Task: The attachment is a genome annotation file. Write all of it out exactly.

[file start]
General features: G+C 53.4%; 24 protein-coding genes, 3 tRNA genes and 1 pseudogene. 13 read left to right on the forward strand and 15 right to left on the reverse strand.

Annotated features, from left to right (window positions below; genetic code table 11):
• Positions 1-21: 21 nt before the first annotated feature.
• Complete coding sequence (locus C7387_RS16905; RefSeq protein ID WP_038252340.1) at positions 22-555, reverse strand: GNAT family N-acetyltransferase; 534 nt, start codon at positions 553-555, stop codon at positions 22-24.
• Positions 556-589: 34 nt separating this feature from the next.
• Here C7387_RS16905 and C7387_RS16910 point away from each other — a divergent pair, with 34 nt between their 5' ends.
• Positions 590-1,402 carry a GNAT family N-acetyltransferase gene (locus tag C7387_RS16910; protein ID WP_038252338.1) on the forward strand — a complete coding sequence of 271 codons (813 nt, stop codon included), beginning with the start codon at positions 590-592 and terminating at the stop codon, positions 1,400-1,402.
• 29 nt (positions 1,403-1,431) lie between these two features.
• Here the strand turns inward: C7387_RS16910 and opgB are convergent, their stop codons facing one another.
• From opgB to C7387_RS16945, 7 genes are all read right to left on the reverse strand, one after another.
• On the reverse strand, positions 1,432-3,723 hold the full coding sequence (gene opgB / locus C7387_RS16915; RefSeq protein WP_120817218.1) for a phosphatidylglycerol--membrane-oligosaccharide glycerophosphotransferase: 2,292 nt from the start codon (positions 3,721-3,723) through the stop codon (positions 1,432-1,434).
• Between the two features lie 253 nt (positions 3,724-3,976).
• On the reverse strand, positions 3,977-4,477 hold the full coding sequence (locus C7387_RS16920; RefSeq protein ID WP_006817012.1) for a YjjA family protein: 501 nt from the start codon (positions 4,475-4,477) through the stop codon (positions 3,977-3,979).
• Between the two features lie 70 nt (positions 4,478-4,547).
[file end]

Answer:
General features: G+C 53.4%; 24 protein-coding genes, 3 tRNA genes and 1 pseudogene. 13 read left to right on the forward strand and 15 right to left on the reverse strand.

Annotated features, from left to right (window positions below; genetic code table 11):
• Positions 1-21: 21 nt before the first annotated feature.
• Complete coding sequence (locus C7387_RS16905; RefSeq protein ID WP_038252340.1) at positions 22-555, reverse strand: GNAT family N-acetyltransferase; 534 nt, start codon at positions 553-555, stop codon at positions 22-24.
• Positions 556-589: 34 nt separating this feature from the next.
• Here C7387_RS16905 and C7387_RS16910 point away from each other — a divergent pair, with 34 nt between their 5' ends.
• Positions 590-1,402 carry a GNAT family N-acetyltransferase gene (locus tag C7387_RS16910; protein ID WP_038252338.1) on the forward strand — a complete coding sequence of 271 codons (813 nt, stop codon included), beginning with the start codon at positions 590-592 and terminating at the stop codon, positions 1,400-1,402.
• 29 nt (positions 1,403-1,431) lie between these two features.
• Here the strand turns inward: C7387_RS16910 and opgB are convergent, their stop codons facing one another.
• From opgB to C7387_RS16945, 7 genes are all read right to left on the reverse strand, one after another.
• On the reverse strand, positions 1,432-3,723 hold the full coding sequence (gene opgB / locus C7387_RS16915; RefSeq protein WP_120817218.1) for a phosphatidylglycerol--membrane-oligosaccharide glycerophosphotransferase: 2,292 nt from the start codon (positions 3,721-3,723) through the stop codon (positions 1,432-1,434).
• Between the two features lie 253 nt (positions 3,724-3,976).
• On the reverse strand, positions 3,977-4,477 hold the full coding sequence (locus C7387_RS16920; RefSeq protein ID WP_006817012.1) for a YjjA family protein: 501 nt from the start codon (positions 4,475-4,477) through the stop codon (positions 3,977-3,979).
• Between the two features lie 70 nt (positions 4,478-4,547).